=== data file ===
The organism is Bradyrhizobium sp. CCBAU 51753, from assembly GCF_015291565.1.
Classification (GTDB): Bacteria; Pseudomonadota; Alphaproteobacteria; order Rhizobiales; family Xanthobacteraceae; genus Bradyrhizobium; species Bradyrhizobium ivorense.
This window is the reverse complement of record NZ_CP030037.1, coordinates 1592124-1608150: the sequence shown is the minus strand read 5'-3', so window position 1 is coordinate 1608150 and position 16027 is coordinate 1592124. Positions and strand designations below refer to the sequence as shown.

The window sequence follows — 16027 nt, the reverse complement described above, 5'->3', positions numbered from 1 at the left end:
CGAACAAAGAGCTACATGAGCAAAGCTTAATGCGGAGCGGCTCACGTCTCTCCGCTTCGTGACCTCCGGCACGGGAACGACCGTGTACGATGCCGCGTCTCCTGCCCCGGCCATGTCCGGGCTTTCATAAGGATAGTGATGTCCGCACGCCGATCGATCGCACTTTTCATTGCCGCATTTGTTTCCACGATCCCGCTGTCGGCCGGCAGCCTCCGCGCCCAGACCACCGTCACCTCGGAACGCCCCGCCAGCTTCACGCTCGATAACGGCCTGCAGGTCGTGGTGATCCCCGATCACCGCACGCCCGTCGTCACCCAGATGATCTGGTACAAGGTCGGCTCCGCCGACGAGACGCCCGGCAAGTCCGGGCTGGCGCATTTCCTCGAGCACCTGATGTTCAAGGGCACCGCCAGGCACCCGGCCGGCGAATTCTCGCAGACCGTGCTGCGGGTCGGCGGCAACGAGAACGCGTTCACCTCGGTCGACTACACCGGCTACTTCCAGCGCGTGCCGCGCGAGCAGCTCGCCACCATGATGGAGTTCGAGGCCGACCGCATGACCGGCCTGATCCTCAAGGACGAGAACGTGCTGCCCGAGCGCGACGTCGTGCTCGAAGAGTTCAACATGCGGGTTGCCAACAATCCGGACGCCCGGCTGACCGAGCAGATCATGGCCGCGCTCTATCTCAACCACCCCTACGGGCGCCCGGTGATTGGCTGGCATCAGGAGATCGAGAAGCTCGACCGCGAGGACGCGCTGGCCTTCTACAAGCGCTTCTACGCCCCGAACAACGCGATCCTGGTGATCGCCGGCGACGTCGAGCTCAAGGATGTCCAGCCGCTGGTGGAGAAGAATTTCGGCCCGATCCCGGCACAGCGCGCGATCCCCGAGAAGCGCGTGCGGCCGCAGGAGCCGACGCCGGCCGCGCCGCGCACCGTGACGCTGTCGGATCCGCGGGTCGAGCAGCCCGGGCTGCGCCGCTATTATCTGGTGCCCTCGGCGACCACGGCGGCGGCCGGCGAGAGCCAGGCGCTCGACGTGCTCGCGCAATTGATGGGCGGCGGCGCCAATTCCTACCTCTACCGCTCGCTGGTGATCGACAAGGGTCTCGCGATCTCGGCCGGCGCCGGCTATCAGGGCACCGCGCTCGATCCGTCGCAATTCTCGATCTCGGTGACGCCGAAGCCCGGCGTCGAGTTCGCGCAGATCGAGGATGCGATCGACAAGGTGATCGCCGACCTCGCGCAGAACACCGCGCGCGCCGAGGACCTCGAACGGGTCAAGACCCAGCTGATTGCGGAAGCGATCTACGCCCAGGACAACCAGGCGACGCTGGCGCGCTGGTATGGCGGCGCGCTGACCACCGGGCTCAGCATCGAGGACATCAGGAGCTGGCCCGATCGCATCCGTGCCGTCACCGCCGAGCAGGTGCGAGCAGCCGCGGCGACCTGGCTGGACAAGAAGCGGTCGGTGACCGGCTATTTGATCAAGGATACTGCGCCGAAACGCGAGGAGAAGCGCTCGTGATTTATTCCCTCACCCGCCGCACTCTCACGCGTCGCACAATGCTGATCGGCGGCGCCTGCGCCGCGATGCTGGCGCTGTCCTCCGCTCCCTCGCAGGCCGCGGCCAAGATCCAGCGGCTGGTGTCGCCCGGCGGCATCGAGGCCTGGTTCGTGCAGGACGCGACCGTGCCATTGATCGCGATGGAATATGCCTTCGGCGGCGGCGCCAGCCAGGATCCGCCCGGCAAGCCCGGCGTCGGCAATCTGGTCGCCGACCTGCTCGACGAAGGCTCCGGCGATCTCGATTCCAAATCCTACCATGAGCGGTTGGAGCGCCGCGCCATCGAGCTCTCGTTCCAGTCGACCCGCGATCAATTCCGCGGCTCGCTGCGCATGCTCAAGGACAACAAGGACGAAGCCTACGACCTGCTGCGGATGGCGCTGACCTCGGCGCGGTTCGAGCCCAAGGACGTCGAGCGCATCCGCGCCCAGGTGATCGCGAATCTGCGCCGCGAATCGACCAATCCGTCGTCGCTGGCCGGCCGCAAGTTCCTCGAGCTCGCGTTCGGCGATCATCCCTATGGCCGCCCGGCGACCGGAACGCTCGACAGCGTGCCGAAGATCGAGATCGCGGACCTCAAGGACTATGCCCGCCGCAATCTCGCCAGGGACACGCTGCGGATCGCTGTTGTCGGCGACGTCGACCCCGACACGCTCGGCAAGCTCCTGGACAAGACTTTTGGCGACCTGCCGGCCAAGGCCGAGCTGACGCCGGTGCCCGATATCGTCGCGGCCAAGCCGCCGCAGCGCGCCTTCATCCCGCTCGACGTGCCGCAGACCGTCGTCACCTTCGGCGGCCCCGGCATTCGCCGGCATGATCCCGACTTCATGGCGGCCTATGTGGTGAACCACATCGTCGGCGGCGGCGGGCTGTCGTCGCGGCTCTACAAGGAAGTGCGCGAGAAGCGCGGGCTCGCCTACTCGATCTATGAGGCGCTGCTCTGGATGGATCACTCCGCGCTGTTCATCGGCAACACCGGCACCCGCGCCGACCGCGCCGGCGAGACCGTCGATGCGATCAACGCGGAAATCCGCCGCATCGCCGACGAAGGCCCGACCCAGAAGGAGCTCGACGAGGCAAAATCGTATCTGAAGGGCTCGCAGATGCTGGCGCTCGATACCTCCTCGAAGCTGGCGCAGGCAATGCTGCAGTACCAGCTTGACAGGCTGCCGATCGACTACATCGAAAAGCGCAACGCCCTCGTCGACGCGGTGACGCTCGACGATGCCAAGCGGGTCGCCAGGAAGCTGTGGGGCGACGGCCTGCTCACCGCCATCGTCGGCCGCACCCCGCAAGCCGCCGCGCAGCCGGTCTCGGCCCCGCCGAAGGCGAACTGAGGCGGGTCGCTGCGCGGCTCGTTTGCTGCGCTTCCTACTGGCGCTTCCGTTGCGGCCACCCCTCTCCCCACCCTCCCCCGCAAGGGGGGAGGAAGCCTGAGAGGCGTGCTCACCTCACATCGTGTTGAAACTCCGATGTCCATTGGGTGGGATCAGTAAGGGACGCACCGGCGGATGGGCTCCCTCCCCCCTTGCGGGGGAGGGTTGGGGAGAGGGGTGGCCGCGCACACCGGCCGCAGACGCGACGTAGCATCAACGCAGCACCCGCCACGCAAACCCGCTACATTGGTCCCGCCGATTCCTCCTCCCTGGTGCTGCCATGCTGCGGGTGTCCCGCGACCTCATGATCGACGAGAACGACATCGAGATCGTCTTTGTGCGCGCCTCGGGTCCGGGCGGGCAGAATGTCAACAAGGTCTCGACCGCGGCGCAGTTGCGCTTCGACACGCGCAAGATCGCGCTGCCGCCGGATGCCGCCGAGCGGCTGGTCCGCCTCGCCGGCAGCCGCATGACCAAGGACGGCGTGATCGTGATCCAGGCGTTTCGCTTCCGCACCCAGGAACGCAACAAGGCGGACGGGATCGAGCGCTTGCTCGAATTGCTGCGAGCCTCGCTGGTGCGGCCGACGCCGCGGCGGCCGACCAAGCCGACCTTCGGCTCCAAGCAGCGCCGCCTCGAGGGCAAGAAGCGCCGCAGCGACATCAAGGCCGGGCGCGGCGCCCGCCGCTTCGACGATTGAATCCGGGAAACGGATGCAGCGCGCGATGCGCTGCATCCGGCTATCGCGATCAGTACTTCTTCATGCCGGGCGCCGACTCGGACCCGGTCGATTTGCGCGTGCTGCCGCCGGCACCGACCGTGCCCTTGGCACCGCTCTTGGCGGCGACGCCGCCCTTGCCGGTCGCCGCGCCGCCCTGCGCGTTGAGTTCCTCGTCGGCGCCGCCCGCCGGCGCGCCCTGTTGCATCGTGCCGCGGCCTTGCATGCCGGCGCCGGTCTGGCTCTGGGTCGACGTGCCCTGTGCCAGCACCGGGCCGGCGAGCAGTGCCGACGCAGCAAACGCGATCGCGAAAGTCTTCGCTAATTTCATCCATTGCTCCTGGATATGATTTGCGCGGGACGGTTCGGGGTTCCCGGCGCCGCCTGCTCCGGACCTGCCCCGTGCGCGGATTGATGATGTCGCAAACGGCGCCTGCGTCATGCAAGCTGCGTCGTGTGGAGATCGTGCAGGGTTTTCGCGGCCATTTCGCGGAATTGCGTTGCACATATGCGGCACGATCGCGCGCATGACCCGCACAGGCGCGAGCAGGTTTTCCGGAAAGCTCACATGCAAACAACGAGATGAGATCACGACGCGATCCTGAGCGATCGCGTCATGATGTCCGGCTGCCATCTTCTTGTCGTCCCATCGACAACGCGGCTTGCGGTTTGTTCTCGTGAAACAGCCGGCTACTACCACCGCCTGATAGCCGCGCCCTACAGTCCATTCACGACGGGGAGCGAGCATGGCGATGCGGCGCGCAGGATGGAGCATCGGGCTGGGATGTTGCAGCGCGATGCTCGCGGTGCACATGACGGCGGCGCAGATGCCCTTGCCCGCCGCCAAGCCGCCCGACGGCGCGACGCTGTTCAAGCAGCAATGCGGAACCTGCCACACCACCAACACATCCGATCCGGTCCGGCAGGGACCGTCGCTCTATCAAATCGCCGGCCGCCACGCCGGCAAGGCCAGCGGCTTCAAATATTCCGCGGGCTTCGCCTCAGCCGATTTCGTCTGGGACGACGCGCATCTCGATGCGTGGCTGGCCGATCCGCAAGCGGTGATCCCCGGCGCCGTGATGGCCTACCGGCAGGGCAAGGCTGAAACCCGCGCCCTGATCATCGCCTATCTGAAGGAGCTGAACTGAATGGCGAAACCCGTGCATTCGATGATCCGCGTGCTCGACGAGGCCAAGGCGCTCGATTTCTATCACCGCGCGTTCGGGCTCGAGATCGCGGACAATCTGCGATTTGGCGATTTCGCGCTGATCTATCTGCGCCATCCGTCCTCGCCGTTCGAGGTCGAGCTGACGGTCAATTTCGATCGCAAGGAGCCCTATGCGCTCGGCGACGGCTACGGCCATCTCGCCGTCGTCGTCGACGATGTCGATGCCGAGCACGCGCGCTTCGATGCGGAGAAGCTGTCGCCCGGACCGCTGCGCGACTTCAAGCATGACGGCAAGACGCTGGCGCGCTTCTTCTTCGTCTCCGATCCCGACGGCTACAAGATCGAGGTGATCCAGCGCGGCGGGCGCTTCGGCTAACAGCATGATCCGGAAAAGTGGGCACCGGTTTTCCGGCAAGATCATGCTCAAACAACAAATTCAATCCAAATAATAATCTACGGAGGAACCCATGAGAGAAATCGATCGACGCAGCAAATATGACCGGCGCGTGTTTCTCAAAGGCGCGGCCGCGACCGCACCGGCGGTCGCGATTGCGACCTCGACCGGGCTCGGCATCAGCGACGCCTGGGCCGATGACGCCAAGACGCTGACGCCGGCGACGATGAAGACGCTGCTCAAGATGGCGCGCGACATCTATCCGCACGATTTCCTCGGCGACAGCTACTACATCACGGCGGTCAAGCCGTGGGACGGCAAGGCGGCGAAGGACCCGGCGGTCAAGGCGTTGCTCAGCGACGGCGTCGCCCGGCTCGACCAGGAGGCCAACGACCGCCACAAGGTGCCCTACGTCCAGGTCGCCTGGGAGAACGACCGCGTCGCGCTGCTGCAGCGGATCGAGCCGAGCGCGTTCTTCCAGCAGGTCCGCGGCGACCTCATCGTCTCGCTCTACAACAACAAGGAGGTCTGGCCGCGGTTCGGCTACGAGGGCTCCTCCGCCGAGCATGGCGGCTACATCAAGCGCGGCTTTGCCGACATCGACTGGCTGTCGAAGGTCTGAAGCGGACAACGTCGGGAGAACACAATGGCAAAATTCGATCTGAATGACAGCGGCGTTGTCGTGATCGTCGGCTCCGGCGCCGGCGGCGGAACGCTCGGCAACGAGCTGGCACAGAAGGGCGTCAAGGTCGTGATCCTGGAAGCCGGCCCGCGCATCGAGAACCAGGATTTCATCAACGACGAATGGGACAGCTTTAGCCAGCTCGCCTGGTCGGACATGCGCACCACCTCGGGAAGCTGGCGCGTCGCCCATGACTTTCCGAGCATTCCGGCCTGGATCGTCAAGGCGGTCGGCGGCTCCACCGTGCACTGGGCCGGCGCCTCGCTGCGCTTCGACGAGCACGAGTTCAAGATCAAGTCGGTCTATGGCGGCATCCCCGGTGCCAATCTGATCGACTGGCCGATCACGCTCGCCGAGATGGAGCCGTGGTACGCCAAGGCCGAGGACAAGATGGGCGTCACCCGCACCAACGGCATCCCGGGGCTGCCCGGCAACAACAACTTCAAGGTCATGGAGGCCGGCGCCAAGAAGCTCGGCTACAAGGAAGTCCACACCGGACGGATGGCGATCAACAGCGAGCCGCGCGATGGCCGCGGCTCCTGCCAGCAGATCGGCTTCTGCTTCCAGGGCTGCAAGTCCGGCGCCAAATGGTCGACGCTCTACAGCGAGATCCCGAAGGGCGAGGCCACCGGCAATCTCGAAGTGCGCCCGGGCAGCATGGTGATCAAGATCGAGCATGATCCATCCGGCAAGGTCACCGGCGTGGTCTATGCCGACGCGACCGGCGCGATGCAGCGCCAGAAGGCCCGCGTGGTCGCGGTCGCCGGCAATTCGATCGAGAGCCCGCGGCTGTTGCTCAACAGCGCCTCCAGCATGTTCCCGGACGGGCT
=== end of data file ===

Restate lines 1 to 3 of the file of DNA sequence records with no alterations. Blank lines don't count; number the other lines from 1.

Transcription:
The organism is Bradyrhizobium sp. CCBAU 51753, from assembly GCF_015291565.1.
Classification (GTDB): Bacteria; Pseudomonadota; Alphaproteobacteria; order Rhizobiales; family Xanthobacteraceae; genus Bradyrhizobium; species Bradyrhizobium ivorense.
This window is the reverse complement of record NZ_CP030037.1, coordinates 1592124-1608150: the sequence shown is the minus strand read 5'-3', so window position 1 is coordinate 1608150 and position 16027 is coordinate 1592124. Positions and strand designations below refer to the sequence as shown.